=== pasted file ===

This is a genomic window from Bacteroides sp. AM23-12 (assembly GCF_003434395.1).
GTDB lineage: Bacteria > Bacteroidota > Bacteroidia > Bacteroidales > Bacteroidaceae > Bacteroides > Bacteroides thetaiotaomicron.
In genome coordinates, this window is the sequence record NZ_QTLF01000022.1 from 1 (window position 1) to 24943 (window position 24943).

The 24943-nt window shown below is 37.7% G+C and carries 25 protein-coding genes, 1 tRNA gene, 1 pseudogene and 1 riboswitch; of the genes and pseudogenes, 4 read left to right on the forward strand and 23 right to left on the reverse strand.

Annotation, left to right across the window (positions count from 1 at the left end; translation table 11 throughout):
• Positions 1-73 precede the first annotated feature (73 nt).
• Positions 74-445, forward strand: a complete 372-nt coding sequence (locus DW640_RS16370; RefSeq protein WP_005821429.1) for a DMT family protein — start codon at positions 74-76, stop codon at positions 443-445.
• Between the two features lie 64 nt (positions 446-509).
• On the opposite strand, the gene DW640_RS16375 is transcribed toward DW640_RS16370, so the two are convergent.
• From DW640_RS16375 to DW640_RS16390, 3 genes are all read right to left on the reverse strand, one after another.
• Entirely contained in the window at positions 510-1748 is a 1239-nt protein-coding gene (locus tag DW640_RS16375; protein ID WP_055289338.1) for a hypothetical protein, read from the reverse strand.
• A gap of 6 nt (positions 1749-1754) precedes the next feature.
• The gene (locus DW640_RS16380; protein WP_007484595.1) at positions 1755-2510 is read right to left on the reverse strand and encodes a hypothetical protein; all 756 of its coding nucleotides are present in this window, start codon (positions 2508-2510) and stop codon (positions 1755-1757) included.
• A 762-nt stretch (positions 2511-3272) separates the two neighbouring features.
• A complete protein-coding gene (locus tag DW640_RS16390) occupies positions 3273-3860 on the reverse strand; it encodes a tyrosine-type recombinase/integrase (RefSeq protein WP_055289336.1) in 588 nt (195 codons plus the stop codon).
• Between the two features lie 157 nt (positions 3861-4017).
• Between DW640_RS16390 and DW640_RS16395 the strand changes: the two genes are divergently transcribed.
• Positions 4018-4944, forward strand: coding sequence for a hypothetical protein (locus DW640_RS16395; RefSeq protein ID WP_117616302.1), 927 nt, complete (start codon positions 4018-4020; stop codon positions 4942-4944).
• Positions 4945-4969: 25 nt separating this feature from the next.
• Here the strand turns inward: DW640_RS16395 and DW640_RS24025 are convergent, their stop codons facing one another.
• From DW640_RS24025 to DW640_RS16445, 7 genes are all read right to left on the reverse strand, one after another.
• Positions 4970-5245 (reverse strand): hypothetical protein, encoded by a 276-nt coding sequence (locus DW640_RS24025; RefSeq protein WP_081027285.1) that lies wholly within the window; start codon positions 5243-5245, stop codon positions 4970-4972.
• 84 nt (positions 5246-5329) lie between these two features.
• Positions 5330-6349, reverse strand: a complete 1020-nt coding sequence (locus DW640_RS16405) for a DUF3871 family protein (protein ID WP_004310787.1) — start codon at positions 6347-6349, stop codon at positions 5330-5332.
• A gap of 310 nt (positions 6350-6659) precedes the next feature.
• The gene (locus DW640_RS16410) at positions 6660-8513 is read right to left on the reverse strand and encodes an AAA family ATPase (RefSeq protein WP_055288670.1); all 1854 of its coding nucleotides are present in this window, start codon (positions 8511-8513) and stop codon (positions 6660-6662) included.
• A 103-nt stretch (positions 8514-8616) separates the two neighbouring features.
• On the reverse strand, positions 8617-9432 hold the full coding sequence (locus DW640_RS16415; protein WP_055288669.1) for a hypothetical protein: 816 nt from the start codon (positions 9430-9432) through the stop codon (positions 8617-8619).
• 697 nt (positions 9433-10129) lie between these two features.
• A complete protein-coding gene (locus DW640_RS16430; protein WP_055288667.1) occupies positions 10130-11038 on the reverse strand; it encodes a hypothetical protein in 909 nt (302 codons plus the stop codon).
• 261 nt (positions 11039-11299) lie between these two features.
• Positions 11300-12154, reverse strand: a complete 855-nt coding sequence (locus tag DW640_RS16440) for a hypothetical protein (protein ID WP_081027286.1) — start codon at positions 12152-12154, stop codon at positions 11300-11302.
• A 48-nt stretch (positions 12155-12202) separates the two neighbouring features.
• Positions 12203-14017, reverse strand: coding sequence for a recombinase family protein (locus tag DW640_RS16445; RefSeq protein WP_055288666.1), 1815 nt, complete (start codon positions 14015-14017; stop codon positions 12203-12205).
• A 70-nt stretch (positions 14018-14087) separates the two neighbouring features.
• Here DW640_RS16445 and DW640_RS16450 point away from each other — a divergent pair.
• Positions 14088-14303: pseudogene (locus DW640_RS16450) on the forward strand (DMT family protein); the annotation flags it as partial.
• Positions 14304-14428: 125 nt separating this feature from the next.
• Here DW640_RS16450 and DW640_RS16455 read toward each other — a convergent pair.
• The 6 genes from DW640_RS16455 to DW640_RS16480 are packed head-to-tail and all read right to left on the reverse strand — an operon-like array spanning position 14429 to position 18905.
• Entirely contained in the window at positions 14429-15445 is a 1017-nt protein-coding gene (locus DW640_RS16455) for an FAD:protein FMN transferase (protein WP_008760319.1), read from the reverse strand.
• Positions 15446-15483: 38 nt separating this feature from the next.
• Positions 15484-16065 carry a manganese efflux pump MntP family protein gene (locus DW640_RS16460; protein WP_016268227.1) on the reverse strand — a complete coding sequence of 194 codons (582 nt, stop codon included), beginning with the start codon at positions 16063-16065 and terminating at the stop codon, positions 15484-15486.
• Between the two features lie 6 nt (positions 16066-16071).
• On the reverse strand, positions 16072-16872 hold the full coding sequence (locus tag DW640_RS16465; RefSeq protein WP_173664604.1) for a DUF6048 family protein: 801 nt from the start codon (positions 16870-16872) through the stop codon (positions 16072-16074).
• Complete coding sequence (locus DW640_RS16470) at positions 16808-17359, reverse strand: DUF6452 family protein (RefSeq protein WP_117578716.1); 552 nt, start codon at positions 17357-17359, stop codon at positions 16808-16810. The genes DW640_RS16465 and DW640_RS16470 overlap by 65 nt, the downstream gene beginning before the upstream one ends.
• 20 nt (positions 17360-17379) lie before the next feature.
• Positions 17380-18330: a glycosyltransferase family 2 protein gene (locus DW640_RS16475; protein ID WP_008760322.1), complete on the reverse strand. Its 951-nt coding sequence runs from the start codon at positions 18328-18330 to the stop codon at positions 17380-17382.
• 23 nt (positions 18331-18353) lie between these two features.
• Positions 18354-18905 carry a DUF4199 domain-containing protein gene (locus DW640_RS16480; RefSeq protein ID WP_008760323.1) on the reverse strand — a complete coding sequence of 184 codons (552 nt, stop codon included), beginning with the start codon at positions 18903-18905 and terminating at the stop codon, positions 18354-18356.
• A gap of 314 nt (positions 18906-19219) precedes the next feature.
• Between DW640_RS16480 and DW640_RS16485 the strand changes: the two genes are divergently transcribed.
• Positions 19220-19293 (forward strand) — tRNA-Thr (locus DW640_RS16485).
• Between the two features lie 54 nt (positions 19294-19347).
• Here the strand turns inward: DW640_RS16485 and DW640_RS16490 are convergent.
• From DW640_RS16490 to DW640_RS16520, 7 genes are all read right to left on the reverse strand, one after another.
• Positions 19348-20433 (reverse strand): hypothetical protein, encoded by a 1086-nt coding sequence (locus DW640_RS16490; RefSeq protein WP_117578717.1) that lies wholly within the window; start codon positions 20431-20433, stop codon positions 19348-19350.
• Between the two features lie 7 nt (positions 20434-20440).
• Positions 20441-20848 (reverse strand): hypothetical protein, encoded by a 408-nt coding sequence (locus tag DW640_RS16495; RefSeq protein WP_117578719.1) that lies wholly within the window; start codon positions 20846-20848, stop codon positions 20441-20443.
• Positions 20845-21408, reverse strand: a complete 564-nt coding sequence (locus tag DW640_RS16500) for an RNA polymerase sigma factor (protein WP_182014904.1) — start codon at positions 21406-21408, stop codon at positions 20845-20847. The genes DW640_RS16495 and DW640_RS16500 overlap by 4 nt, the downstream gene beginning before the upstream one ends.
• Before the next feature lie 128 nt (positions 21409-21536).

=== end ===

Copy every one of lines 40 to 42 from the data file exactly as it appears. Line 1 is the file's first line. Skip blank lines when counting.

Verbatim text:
• The 6 genes from DW640_RS16455 to DW640_RS16480 are packed head-to-tail and all read right to left on the reverse strand — an operon-like array spanning position 14429 to position 18905.
• Entirely contained in the window at positions 14429-15445 is a 1017-nt protein-coding gene (locus DW640_RS16455) for an FAD:protein FMN transferase (protein WP_008760319.1), read from the reverse strand.
• Positions 15446-15483: 38 nt separating this feature from the next.